The Artist Is Represented
I spent some time today preparing my (brief) talk for the Museum of Modern Art’s “Critical Play” event. It a really weird feeling for lots of reasons, not least of all being invited to speak at MoMA for goodness’ sake! But perhaps the weirdest part of the whole thing is actually that I’ve been invited to the event as an artist.
I’ve spent a long, long time in or around the wonderful world of academe. I have a PhD, I teach at a university, my wife is an assistant professor, a large number of my friends are academics. More than any other identity, I’m pretty used to self-representing as a university type, who reads theory and writes papers and strokes his chin a lot. Except that I’m not actually that guy and haven’t been for some time (and I hardly ever stroked my chin even when I was). I’ve been quite consciously sidling out of the academic world for a few years now, in fact, and although I still really enjoy teaching, I don’t miss reading the arduous work of research all that much at all.
So for a while there I simply haven’t had an “identity” in any easy way, and that certainly causes the odd panic. Particularly when I was “just” teaching at university without being a professor of any kind, it did feel strange. But then I started making games, and found that I quite liked making games. And although I haven’t entirely gotten around to embracing the idea of myself as “Pippin Barr: Game Maker”, there’s enough of other people assuming just that out on the internet that I guess that it’s at least partly who I am now. And I pinch myself, because it’s a pretty great thing to be able to be.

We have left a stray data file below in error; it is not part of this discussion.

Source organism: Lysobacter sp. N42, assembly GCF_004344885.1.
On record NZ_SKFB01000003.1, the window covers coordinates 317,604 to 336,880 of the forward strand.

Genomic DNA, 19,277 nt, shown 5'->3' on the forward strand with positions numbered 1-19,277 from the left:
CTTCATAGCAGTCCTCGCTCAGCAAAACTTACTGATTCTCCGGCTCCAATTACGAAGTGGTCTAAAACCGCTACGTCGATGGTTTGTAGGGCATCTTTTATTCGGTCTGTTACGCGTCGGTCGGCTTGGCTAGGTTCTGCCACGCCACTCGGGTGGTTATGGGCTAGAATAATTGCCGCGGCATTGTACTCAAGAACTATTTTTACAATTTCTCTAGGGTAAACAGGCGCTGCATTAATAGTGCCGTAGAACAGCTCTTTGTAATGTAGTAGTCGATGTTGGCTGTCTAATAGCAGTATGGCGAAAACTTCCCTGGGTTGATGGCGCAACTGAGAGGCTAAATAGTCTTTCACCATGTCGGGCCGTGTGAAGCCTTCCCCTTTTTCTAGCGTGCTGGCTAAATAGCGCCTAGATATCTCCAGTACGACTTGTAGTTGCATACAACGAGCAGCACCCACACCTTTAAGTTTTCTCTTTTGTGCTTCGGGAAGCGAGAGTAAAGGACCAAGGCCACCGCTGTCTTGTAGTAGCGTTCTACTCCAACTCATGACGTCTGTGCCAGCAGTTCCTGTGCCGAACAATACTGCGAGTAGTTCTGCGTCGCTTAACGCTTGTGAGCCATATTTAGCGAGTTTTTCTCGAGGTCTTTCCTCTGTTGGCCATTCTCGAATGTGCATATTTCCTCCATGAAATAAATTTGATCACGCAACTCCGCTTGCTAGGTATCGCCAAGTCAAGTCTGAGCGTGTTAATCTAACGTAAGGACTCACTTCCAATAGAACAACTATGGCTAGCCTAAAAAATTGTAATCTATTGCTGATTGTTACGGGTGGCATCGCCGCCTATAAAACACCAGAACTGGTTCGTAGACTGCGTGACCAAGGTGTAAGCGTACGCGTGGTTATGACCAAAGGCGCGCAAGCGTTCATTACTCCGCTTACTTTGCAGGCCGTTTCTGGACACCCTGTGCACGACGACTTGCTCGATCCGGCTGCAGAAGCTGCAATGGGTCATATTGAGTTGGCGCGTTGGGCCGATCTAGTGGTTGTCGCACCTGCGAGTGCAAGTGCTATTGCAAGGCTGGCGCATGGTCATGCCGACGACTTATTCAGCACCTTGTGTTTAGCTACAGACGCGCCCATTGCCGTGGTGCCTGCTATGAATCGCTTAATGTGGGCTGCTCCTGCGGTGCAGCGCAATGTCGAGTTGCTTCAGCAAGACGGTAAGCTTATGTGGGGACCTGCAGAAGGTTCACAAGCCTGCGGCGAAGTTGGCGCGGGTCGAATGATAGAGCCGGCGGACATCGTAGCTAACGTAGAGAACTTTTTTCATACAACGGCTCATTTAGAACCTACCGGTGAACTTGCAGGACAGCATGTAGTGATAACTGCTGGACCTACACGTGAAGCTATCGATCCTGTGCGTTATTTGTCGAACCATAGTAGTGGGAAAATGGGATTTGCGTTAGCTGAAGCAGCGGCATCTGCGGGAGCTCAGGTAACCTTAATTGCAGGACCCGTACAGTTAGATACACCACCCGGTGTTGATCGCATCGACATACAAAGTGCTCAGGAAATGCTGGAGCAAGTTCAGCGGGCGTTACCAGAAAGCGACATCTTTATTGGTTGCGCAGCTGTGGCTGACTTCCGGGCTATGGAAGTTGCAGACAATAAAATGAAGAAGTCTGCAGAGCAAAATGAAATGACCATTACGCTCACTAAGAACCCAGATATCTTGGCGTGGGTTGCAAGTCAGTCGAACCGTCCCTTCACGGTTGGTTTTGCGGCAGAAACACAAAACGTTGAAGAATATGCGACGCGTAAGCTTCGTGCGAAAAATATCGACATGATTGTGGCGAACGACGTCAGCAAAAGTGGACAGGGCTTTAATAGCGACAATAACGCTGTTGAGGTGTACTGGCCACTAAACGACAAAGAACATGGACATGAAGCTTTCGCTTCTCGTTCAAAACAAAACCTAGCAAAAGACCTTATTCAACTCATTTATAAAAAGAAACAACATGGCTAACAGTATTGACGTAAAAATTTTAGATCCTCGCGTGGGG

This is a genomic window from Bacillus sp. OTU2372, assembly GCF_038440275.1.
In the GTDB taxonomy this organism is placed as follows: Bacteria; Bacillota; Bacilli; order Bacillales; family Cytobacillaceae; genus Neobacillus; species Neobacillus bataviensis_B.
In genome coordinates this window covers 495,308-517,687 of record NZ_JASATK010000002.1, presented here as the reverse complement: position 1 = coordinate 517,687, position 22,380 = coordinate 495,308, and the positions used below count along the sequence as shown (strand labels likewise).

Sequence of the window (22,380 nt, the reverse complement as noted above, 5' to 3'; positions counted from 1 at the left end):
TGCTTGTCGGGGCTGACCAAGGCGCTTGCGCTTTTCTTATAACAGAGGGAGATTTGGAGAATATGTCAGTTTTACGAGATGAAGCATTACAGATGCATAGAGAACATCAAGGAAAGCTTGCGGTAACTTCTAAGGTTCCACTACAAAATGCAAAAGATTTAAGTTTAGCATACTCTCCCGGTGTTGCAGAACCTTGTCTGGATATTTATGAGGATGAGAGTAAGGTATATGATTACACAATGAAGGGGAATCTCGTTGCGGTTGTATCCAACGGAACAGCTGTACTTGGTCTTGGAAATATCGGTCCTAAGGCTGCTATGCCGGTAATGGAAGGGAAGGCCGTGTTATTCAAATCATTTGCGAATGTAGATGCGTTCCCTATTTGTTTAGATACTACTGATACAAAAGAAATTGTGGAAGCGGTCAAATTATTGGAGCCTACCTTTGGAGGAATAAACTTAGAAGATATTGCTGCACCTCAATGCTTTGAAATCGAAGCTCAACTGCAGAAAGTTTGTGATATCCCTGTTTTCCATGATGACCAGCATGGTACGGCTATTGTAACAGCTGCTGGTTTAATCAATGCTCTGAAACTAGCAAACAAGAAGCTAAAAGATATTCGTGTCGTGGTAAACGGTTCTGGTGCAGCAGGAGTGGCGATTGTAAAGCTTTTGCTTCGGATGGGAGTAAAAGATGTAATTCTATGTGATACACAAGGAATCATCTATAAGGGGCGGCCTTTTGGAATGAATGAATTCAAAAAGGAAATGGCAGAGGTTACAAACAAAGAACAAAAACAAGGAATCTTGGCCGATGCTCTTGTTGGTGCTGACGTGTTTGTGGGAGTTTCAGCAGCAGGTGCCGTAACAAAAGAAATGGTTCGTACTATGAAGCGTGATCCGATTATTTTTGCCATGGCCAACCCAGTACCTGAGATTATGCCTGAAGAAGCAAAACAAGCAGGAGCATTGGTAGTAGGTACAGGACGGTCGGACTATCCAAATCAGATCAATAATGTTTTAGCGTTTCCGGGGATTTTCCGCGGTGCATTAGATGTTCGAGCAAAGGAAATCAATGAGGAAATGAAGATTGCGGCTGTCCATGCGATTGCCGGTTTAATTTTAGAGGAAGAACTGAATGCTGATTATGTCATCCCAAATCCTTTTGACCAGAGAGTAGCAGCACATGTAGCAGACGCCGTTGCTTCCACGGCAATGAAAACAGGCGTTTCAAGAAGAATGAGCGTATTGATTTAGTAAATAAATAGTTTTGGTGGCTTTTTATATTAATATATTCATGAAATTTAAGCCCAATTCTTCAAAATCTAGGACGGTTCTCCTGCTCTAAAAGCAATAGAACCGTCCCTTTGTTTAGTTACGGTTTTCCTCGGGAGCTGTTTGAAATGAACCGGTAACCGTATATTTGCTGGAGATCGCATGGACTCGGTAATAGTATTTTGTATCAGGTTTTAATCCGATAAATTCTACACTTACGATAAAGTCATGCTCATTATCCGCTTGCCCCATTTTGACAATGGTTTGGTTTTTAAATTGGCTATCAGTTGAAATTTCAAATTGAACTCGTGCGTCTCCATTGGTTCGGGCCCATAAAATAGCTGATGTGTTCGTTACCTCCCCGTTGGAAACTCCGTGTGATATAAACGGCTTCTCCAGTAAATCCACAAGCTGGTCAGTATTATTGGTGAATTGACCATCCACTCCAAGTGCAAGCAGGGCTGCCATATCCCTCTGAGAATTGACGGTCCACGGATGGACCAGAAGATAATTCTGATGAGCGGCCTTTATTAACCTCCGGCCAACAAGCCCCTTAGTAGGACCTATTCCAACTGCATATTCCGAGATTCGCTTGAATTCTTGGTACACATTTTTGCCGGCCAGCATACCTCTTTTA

But now I’m invited to MoMA as an artist, rather than as a “game maker” per se, and this requires yet more re-jigging of identity and modes of representation. I grew up deeply embedded in the New Zealand contemporary art scene, so I have a somewhat mixed relationship with art and artists – I like and respect the artists and don’t always love the surrounding stuff, including the art, but particularly the broader contemporary art culture. Just not for me so much. But now I’m an artist, and now I need to engage with these things a bit. I may even need to say something about having a “practice”!
The strangest thing, perhaps, is that I actually do have a “practice”. I do think about making games in much the same way that I at least think contemporary artists do. On a personal level, this is all rather alarming and strange and requires some mental acrobatics to come to terms with. At a wider level, though, speaking to the idea of games-as-art and game-makers-as-artists, I find it rather encouraging. If the proof is in the pudding, then I’m pleased to be part of the pudding. (Or making it? Both? Yuck!) So to the extent that it means something and is important, I guess I am an artist.
Just ask MoMA if you don’t believe me!